out of date technology like 16 bit windows would not be in the interests
                                of either the customers or the company. I am fully in support of the
                                position where the two product lines need to be seperated and developed on
                                the basis of market demand.

                                Wasting time with developing new 16 bit tools and technology is like
                                learning to tune a T model ford, complicated, interesting but who cares.

                                [email protected]

                                ------------------
                                hutch at movsd dot com
                                The MASM Forum

                                www.masm32.com

                                Comment


                                • #17
                                  >It is simply a matter of fact that the last 16 bit version of windows is 8 years old and 3 operating system versions down the tubes. For people who
                                  still need to write 16 bit code, it is hardly a developing area where
                                  anything has changed so the old tools will still do it well.

                                  You call that 3 operating systems ?
                                  pffft.. never seen a bigger mess.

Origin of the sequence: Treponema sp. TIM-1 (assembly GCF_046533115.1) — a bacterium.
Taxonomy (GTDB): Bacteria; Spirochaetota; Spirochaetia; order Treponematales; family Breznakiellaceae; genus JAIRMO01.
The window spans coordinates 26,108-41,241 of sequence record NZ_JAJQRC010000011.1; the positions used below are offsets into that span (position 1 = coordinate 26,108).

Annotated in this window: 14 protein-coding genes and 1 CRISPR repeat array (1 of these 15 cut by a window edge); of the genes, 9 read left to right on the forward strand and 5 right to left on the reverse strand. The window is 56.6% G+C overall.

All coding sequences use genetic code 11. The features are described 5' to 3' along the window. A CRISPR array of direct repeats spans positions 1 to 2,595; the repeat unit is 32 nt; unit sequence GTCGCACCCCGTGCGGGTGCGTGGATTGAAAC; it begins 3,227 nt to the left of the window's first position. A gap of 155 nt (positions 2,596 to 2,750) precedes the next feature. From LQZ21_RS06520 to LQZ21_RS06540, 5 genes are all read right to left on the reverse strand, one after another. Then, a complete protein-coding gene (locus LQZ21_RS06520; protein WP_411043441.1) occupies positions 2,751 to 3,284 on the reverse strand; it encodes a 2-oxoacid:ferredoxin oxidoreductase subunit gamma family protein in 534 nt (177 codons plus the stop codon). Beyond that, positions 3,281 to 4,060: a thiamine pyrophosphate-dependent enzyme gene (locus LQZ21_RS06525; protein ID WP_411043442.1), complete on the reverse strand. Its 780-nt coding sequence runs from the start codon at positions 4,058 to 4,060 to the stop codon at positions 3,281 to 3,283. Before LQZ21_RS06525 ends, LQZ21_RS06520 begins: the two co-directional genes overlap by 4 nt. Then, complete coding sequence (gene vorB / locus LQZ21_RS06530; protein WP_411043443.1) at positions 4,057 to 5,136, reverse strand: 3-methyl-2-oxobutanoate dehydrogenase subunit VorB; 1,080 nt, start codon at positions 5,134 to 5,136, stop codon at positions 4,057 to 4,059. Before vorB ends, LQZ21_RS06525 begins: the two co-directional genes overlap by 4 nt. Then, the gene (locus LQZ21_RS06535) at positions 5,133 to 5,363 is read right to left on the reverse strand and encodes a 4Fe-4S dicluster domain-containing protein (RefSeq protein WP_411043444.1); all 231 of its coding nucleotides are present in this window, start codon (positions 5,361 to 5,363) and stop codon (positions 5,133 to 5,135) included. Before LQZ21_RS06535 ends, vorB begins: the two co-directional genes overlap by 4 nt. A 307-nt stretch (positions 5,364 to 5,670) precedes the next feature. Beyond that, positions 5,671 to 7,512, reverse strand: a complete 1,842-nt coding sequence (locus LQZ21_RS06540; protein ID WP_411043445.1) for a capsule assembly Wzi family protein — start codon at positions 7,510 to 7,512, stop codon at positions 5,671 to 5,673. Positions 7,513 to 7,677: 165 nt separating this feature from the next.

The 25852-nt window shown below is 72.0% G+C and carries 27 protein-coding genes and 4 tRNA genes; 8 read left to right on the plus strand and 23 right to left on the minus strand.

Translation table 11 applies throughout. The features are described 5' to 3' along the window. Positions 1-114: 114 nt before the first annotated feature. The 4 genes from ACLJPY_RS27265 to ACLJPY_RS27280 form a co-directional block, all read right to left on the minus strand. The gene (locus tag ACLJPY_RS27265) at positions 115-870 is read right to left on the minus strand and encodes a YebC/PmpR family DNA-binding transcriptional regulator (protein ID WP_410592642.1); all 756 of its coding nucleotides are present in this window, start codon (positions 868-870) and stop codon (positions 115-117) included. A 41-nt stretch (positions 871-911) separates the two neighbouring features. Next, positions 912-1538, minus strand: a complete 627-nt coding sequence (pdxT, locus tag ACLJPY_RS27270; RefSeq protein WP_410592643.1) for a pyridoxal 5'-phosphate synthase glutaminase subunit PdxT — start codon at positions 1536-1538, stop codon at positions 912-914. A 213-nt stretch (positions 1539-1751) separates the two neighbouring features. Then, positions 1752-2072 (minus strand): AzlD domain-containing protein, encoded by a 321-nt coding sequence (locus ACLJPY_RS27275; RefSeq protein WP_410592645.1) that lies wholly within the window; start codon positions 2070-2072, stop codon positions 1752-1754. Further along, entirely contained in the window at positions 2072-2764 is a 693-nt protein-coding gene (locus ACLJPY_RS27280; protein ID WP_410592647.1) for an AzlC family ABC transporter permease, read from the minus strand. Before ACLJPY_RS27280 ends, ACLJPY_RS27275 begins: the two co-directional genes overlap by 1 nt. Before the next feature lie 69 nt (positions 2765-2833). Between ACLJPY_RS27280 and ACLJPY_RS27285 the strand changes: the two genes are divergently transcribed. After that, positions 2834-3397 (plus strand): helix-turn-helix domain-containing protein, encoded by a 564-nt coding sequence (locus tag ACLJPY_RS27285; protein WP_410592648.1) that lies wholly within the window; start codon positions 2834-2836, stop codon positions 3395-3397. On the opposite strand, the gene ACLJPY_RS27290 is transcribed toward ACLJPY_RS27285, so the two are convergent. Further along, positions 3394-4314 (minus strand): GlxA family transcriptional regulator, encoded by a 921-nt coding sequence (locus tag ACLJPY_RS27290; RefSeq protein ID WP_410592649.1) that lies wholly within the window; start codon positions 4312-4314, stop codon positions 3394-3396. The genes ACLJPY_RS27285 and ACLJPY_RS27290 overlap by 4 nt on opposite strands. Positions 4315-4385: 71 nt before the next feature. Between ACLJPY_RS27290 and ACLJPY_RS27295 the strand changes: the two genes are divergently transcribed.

After w95 until now there where only visible changes and a few others concerning IE wich consists of 90% of windows

                                  But you're right about leaving that 16bit platform.... if we could so quick...


                                  ------------------

                                  Comment


                                  • #18
                                    Economic viability says that developing tools for 16 bit windows is a dead issue. The world wide demand is so small that it cannot justify the cost of doing it, especially as it was more difficult code to write and was a lot more limited in its range.
                                    "Old" does not mean "useless" or "obsolete". Some programmers, as Michael pointed out, have a requirement to continue to support 16-bit OSs, or it may still be worthwhile for some to continue to support their customers who may still be using 16-bit versions of their software. Some people still use DOS for various tasks, and it predates 16-bit Windows by many years. Just look at the popularity of projects like FreeDOS and DJGPP. Even the latest incarnations of Micro$oft Windows still support DOS.

                                    However, I don't think any PB customers seriously expect PowerBASIC to continue support of 16-bit PB/DLL indefintely - that just isn't reasonable. It will eventually fade away to be replaced by something better - just not yet.
                                    If you try to make something idiot-proof, someone will invent a better idiot.

                                    Comment